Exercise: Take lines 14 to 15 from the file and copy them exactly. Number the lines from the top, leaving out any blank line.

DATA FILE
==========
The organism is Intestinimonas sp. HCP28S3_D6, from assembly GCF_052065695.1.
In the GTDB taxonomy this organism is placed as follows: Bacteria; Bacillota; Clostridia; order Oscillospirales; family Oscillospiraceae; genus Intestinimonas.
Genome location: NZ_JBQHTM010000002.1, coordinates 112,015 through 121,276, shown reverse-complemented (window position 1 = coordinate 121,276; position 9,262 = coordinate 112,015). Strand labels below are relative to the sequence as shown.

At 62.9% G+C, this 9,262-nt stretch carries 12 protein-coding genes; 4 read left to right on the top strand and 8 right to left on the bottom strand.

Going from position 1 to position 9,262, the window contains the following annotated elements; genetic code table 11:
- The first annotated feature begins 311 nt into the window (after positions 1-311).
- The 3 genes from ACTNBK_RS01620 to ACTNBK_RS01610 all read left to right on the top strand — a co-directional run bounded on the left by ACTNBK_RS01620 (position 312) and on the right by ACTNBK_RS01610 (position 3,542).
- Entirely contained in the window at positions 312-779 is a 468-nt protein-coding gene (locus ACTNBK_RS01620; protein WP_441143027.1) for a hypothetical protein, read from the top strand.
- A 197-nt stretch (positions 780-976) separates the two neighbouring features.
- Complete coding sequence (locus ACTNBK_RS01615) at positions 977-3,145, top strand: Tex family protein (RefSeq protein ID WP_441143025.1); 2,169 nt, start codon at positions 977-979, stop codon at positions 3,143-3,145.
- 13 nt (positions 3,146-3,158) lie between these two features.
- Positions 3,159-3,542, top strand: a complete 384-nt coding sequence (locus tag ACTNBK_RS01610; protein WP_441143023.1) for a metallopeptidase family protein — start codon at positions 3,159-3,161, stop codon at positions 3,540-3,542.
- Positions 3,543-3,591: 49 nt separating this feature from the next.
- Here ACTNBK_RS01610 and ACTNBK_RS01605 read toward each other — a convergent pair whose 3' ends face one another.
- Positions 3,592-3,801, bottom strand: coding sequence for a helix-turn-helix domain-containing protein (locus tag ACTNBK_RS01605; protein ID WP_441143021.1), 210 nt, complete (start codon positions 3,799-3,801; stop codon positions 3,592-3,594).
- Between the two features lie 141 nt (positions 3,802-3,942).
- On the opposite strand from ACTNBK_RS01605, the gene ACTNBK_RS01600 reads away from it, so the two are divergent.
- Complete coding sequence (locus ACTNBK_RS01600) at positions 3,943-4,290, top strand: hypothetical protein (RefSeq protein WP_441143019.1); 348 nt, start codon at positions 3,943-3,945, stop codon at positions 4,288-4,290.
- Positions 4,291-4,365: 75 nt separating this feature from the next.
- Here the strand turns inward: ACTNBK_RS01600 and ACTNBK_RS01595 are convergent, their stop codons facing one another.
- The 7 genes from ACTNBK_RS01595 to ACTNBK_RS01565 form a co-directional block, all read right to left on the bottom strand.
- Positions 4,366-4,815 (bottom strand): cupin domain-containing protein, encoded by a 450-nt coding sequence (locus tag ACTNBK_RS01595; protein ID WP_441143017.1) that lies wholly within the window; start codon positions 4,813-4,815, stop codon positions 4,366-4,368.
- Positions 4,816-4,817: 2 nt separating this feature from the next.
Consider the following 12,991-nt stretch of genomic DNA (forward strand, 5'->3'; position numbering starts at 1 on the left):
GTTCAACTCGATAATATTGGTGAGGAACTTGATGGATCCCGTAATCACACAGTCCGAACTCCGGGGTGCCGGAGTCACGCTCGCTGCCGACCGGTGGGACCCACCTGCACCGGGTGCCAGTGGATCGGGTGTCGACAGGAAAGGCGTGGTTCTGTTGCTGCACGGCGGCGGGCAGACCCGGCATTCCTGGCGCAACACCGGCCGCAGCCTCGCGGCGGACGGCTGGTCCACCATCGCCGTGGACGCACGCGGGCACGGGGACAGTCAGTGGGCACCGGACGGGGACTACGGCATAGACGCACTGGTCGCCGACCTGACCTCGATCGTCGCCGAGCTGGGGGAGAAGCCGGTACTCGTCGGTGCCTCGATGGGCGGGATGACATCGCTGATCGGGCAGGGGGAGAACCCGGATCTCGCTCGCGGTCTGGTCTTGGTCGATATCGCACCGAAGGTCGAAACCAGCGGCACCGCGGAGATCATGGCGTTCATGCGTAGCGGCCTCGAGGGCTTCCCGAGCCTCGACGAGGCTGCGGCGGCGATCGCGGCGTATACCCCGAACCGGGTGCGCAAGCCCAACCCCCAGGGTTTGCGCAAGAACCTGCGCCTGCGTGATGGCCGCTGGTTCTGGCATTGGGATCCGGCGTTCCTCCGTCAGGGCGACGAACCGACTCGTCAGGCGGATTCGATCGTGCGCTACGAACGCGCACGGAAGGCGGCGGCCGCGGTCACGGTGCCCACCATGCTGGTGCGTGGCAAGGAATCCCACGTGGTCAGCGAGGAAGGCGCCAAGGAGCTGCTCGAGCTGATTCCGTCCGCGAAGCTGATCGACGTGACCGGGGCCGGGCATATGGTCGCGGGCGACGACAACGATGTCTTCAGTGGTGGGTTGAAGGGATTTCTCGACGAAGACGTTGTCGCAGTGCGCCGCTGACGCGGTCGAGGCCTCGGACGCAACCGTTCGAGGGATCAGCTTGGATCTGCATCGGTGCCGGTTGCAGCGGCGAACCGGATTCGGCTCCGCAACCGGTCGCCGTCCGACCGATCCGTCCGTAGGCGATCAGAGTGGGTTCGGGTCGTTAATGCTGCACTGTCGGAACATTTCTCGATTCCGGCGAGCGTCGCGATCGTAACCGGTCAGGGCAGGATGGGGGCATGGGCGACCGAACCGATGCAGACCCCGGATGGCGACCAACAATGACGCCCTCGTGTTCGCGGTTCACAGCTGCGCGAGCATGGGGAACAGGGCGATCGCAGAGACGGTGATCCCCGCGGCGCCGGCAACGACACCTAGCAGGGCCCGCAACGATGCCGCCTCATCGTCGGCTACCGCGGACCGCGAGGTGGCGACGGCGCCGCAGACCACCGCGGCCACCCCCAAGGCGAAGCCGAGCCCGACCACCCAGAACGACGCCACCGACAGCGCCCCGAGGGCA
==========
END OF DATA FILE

- Here ACTNBK_RS01610 and ACTNBK_RS01605 read toward each other — a convergent pair whose 3' ends face one another.
- Positions 3,592-3,801, bottom strand: coding sequence for a helix-turn-helix domain-containing protein (locus tag ACTNBK_RS01605; protein ID WP_441143021.1), 210 nt, complete (start codon positions 3,799-3,801; stop codon positions 3,592-3,594).